A Sublime Summer Salad

The darlings of summer all play well together in salad star Emily Nunn’s homage to the South’s bounty


For a brief period, everything that makes a Southern summer so delicious seems to peak at once. Peaches are heavy and sweet. Tomatoes crowd the kitchen counter. Blackberries and cucumbers seem to never stop growing. 

It’s almost too much, which is why Emily Nunn started tossing it all into a salad. A Virginia native who had lived in New York City and Chicago, Nunn recently moved to Atlanta after spending the past few years living the solitary writer’s life in a barn in Todd, North Carolina. She finished her memoir, The Comfort Food Diaries, which traced her journey of recovery from heartbreak, alcoholism, and the suicide of her closeted gay brother, and then created what has become one of the most popular paid food newsletters on the Substack platform, The Department of Salad.

Part of Nunn’s inspiration for the newsletter were the salads she began building almost every afternoon from the bounty of a North Carolina summer, a balm during the first year of the pandemic. “They were golden-hour salads,” she says. “Dishes full of everything that still felt good about the beautiful, wounded world we were living in.”

The combinations were inspired. Who would have thought berries, peaches, and tomatoes would go so well with avocado, basil, red onion, and radishes—sweet complementing spicy, and softness contrasting crunch. “I’d never really made salads that felt like they captured summer so aptly without regard for what you do and do not put together in a bowl,” she says. “It was like eating the earth.”

Re-creating the golden-hour salad requires as much intuition as recipe following. If cantaloupe or even muscadines are at their best, invite them to the party. The trick is to treat each component with care. Hand tear fresh mozzarella. Seek out a variety of tomatoes for a nice balance of color and acid. Then, follow Nunn’s salad-building architecture, which begins with a bed of soft herbs and textured lettuces. The idea is to end up with a more casual, inviting cousin to the classic composed salad.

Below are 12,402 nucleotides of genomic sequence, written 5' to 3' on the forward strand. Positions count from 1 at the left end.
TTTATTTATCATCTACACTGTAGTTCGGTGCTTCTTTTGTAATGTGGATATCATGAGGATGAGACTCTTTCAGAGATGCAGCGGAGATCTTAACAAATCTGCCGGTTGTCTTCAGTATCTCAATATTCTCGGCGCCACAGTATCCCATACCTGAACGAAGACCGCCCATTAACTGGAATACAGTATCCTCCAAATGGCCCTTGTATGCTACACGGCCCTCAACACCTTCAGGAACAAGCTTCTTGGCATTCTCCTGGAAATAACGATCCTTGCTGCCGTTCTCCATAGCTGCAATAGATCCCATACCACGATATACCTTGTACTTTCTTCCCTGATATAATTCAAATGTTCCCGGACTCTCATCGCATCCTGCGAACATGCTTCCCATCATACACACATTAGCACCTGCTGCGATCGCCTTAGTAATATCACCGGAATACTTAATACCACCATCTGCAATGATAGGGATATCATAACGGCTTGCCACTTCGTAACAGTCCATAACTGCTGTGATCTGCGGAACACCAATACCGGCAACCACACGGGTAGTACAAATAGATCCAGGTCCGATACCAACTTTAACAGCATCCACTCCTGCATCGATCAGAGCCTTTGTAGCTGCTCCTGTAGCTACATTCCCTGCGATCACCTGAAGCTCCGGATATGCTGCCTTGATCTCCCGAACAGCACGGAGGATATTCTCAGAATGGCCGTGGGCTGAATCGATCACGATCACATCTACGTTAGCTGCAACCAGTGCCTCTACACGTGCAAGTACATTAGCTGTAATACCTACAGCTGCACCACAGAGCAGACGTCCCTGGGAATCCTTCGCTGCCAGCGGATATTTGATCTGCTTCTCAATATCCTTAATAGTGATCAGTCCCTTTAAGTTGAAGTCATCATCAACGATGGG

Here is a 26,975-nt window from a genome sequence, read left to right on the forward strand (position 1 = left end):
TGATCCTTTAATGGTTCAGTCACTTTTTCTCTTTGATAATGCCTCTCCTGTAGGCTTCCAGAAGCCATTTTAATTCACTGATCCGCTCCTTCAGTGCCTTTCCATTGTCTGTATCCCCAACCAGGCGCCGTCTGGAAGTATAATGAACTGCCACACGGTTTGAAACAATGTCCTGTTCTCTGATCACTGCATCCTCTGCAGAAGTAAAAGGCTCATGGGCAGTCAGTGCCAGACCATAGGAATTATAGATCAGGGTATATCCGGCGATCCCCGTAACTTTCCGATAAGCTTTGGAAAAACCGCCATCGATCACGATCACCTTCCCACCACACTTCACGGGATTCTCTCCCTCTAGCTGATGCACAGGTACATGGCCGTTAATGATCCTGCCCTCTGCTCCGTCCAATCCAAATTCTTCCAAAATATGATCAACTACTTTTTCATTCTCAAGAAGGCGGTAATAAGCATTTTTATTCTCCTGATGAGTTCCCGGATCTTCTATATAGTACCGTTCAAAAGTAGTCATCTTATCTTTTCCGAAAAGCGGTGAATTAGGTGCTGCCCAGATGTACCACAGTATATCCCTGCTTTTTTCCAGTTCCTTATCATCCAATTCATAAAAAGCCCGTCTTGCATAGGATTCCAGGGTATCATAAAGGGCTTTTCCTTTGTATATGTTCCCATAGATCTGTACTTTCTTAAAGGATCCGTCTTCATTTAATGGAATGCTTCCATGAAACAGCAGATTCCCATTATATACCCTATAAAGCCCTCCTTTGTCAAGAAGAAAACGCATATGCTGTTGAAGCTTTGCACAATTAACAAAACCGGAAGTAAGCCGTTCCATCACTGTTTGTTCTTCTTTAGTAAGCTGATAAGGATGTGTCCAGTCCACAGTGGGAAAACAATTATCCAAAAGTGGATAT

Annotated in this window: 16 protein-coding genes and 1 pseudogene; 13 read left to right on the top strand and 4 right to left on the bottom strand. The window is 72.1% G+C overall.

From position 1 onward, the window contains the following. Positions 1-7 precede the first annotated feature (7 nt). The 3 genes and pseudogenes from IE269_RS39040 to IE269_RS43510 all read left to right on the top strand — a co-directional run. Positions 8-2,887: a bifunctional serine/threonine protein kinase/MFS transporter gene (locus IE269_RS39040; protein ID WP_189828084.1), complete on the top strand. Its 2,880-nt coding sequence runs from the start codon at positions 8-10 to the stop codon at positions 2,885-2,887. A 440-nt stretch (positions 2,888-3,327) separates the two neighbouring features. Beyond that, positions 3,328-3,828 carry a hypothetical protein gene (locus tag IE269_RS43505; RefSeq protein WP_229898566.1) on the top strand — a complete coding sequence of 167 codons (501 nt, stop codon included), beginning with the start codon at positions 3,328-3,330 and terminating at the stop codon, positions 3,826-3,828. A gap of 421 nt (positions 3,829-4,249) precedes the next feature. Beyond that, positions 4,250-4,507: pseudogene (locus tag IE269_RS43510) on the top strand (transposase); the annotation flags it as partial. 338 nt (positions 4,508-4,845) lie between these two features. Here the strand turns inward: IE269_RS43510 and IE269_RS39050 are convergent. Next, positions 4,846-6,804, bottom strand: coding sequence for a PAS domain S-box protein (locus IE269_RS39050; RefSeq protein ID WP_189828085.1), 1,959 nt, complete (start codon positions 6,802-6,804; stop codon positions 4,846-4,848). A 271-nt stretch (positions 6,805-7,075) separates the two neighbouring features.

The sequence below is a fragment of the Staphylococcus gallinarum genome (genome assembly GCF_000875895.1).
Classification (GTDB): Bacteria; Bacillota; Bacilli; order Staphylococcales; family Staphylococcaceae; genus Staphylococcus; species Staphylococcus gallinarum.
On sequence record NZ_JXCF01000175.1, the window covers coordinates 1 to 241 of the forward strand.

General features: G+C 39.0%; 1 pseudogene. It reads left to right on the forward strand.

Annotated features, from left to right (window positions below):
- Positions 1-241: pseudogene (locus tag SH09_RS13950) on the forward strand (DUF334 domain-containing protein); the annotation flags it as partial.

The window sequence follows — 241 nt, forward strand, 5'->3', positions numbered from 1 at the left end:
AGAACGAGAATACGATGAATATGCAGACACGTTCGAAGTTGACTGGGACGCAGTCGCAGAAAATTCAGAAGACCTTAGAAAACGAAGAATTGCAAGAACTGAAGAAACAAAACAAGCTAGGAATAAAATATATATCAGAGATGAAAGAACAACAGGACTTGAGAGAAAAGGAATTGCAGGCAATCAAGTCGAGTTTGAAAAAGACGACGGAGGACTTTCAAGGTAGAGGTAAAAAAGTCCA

Although you can certainly assemble the ingredients on a large platter and serve the salad family style, Nunn likes to prepare individual servings in wide, shallow bowls. That way, each person gets a combination of all the goodies and can then add as much good olive oil and fresh lemon juice as he or she likes. Have a small dish of flaky sea salt on the table and encourage everyone to be generous with it. And don’t be shy about making a bowl just for yourself on a summer afternoon. Salad, Nunn says, can be healing. “I won’t lie to you,” she told readers in her debut newsletter. “I have been using salad as a drug. And it works.” 


  • Southern Golden-Hour Salad (Yield: 4 servings)

    • 4 to 6 handfuls of soft greens, such as butter lettuce, Little Gem lettuce, and arugula

    • 1 big handful of mixed fresh herbs, such as basil, mint, and parsley, torn

    • 1 large cucumber, peeled, seeded, quartered, and sliced

    • 2 big handfuls of big, juicy blackberries

    • 2 large ripe peaches, pitted and cut into chunks (peeling is personal preference)

    • 2 large ripe tomatoes or two handfuls of big cherry tomatoes, cut into chunks

    • 3 or 4 plums, cut into chunks (optional)

    • 2 avocados, cut in half, pitted, and sliced

    • A big handful of radishes, trimmed and sliced

    • 1 large fresh mozzarella ball, torn or cut into small pieces (more to taste)

    • 1/3 of a medium red onion, finely diced

    • Chopped chives, for garnish

    • Very good extra-virgin olive oil

    • 2 lemons, cut into wedges and seeded

    • Flaky sea salt, such as Maldon


  1. Toss together greens and about two-thirds of the herbs, then use them to line 4 shallow bowls. (You can also construct the salad in a large bowl or on a platter, but individual servings make it easier for each person to get a good mix and dress the salad to taste.) Arrange all remaining ingredients except the onion and herbs in separate little patches atop the greens. Sprinkle with the remaining herbs, diced onion, and chopped chives.

  2. Serve at the table with lemon wedges, a cruet of olive oil, and flaky sea salt, encouraging everyone to dress the salad with oil, lemon juice, and a generous amount of salt.

Meet the Chef: Emily Nunn


Galax, Virginia


Item she’d grab if the kitchen were burning down:

“I’d probably stand there so long trying to decide that I’d end up a pile of ashes. But the thing I’d probably be clutching when they found me is my Microplane.”

Best book about cooking that isn’t about cooking:

“Laurie Colwin’s Family Happiness. It made me want to write about food. And I loved Kitchen, by Banana Yoshimoto: food as a balm for grief. And Heidi, with all the cheese.”



One food that says the South: 

“For me, as a Virginian, it’s spoon bread, followed by pimento cheese.”